Miss Blake has been turning the heads of all the men and arousing the ire of the women. Her wardrobe is scandalous, her manner brazen, her humor off color. Miss Blake is vivacious and goodnatured and everything the other women residents at the Hydro are not.  Following the weekly amateur talent night where Miss Blake stood in as piano accompanist for all the singers and became the focus of nearly everyone's attention she is found dead in the lounge. Slumped over in the settee, the maid finds Miss Blake still wearing her slinky evening gown and a knitting needle sticking out of the base of her neck. Someone apparently didn't care for her music. Or her love of life.

Throughout the novel Rutland continually brings up the insidious nature of gossip and the prejudices and bigotry of all the residents at this health resort. It's clear she is having fun ridiculing the small-mindedness of hypocrites but there is something sinister about the way most of the characters are so mean spirited in their hatred for one another.  The atmosphere is one of brooding menace and there is evil at work here amid all the satire. At the Presteignton Hydro the clacking of knitting needles is like the clanging of a death knell.

While Inspector Palk and Mr. Winkley, the mysterious "free lancer" who casually inveigles his way into the murder investigation, are trying to make sense of the murder the killer manages to strike two more times. And each time the murder weapon is a steel knitting needle.


Not much is known about the writer. Olive Shimwell, who wrote under the pseudonym Harriet Rutland, is rather a mystery herself. I attempted to try the magic of internet searching and remarkably discovered that she at one time lived in a house in Ireland that was on the very grounds of a popular Victorian and Edwardian era hydropathic resort (see above illustration of the grounds). It was called St. Ann's and was shut down in the late 1920s. I'm tempted to spend a couple of weeks sending out emails to the locals in Blarney to see if perhaps anyone remembers if the house known as Hillside on St Ann's Hill was part of the hydropathic estate. It seems more than likely. And it really is too much to believe that it is pure coincidence that her first mystery novel is also set at such a health spa.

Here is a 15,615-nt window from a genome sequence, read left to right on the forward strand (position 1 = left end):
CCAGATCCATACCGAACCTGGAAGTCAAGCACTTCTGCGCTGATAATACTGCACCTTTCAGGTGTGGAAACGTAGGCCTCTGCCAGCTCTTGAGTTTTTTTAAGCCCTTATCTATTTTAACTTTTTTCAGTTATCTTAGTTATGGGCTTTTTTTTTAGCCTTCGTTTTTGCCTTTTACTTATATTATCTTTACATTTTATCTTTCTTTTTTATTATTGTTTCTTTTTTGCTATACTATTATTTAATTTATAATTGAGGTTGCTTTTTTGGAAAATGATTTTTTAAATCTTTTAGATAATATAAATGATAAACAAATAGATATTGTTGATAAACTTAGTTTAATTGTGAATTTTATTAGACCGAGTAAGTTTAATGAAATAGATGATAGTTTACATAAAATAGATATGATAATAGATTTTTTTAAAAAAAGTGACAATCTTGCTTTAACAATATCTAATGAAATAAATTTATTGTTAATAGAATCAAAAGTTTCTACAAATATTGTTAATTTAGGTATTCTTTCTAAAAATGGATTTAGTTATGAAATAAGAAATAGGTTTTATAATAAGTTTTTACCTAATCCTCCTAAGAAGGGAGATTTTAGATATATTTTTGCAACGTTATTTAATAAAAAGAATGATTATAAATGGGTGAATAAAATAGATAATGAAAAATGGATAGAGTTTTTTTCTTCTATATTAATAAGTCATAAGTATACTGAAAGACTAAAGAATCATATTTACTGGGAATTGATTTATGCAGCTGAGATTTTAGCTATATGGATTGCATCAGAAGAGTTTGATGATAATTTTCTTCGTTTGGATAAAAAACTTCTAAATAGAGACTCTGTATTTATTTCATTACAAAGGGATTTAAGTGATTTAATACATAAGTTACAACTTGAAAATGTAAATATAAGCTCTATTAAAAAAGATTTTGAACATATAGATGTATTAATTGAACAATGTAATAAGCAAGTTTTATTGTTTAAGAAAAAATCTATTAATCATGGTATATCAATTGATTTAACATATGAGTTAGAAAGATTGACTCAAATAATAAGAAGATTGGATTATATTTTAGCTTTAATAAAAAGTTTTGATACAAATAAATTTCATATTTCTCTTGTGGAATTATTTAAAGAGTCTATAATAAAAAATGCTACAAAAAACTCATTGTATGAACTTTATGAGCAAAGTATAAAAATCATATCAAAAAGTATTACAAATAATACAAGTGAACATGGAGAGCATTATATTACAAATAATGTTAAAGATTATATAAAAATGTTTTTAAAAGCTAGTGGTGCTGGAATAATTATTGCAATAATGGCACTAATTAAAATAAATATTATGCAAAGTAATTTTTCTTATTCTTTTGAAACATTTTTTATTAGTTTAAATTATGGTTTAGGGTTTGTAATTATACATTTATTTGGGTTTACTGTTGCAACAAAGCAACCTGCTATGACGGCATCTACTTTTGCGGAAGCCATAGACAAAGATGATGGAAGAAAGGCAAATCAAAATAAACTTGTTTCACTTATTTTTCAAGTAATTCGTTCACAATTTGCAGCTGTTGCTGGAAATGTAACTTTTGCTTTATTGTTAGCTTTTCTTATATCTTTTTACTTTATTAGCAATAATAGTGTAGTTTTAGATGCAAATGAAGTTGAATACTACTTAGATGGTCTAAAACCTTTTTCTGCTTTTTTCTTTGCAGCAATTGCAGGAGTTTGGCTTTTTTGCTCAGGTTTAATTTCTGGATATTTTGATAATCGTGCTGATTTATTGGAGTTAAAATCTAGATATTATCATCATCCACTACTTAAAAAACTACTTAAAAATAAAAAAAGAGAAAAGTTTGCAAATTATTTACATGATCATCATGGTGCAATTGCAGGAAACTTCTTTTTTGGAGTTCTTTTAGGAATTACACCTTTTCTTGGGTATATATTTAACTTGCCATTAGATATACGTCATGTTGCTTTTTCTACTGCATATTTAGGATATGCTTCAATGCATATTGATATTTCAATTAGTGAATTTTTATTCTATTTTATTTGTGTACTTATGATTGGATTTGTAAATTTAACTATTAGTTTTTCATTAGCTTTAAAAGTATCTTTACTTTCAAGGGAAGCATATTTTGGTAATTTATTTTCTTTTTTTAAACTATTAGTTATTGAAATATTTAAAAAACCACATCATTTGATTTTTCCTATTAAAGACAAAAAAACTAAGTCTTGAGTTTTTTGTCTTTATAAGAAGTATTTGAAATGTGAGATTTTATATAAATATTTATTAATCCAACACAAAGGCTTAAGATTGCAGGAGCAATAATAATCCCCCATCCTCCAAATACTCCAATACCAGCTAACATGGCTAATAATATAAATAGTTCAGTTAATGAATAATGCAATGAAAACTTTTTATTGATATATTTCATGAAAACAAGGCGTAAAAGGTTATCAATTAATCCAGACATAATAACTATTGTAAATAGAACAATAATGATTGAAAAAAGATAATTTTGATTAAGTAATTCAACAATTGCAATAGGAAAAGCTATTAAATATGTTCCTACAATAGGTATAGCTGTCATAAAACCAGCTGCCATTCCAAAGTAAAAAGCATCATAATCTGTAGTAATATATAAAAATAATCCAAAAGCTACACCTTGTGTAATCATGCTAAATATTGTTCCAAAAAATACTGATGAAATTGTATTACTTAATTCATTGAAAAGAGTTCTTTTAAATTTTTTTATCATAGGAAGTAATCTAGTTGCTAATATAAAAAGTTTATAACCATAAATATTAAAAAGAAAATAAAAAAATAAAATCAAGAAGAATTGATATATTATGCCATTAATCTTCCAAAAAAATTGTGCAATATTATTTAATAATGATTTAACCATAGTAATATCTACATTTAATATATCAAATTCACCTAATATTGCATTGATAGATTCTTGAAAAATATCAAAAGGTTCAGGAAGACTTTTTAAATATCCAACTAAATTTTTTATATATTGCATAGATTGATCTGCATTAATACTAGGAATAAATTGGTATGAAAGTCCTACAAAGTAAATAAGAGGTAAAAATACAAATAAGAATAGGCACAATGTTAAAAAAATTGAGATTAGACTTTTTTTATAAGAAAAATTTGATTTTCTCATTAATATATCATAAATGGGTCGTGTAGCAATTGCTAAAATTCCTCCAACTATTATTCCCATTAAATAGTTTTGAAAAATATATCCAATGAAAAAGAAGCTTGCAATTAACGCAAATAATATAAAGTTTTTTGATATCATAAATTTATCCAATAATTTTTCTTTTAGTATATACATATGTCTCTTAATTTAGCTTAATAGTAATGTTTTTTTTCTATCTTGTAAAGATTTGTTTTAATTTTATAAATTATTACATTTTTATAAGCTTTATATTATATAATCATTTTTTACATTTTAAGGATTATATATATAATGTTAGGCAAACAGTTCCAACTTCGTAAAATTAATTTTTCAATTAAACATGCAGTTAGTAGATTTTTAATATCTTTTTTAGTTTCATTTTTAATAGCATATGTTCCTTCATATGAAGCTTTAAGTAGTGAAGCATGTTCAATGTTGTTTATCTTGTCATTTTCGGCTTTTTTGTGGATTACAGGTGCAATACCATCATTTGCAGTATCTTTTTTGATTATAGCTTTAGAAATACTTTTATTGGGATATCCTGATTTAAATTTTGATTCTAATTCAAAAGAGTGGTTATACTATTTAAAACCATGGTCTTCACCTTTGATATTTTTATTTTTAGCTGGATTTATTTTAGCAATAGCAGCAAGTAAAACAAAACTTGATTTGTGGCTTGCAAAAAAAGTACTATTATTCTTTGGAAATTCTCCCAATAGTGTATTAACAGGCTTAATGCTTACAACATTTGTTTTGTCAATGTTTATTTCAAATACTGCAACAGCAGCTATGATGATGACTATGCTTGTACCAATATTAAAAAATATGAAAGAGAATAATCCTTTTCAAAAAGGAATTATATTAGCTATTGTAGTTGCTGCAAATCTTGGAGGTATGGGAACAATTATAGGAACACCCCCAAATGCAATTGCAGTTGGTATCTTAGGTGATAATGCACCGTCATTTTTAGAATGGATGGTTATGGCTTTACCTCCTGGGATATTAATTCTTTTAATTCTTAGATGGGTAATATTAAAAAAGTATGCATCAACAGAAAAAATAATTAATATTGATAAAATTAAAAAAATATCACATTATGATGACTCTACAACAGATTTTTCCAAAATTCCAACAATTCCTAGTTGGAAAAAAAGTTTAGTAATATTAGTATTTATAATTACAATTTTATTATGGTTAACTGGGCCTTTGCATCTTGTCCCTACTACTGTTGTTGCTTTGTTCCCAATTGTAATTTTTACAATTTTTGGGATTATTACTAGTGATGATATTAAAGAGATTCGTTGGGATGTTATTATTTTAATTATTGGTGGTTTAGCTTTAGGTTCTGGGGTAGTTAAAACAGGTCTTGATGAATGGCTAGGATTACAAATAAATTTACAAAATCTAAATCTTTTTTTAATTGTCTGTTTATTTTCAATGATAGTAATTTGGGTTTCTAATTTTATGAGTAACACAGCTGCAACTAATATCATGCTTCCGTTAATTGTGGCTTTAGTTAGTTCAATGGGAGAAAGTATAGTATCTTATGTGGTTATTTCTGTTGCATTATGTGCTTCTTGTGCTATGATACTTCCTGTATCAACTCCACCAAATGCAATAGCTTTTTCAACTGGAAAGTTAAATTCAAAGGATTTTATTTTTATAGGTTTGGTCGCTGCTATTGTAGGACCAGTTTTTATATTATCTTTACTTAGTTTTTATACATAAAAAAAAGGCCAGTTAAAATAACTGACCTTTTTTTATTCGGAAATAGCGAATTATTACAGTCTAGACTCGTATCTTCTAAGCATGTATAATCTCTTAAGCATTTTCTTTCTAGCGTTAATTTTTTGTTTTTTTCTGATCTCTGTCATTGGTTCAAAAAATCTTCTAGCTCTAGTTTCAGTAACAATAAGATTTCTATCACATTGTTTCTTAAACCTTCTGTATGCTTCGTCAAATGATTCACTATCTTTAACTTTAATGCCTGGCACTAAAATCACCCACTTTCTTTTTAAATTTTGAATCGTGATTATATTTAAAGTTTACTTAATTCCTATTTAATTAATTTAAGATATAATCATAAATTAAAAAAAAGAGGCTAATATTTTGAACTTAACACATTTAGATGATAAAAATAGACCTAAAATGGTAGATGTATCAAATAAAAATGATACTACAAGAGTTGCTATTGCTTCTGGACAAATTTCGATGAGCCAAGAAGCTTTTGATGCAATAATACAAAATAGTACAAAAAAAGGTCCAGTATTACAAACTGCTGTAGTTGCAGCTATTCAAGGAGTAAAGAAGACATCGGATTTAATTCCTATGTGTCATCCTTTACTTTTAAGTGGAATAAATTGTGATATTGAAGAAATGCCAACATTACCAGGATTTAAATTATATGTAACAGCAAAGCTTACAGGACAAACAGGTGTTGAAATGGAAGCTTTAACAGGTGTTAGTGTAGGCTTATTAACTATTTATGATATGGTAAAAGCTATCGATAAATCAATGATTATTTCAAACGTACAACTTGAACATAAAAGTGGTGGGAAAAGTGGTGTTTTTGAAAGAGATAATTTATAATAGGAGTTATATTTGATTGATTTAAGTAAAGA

Sorry to report that this book is yet another one of those ridiculous rarities in the mystery world as the lack of a dust cover on this post will probably signify. After five years of hunting for a copy I finally found one and paid close to $60 for it. There isn't a single copy for sale today.  According to Worldcat.org there are only seven copies in university libraries that subscribe to that library database and about six in British, Scottish and Australian libraries. You may want to try your own local library.

I've reviewed her second novel The Poison Fly Murder, about devilry amongst fly fishing vacationers in Wales, previously on my blog.  It was published under the much better title Bleeding Hooks in the UK. I enjoyed that one as well. Soon her third and last book, Blue Murder, will be reviewed here as well.  Of the three Blue Murder is the most easily found in the US since it was reprinted by the estimable Detective Book Club and it can be found in a three-in-one volume along with The Yellow Violet by Frances Crane and The Gift Horse by Frank Gruber. Should you ever be lucky to come across any of Rutland's mysteries I suggest you grab it.  They're as odd as they come and exceptional mysteries to boot.

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Reading Challenge update:  Golden Age card, space O1 "TBR Pile first lines"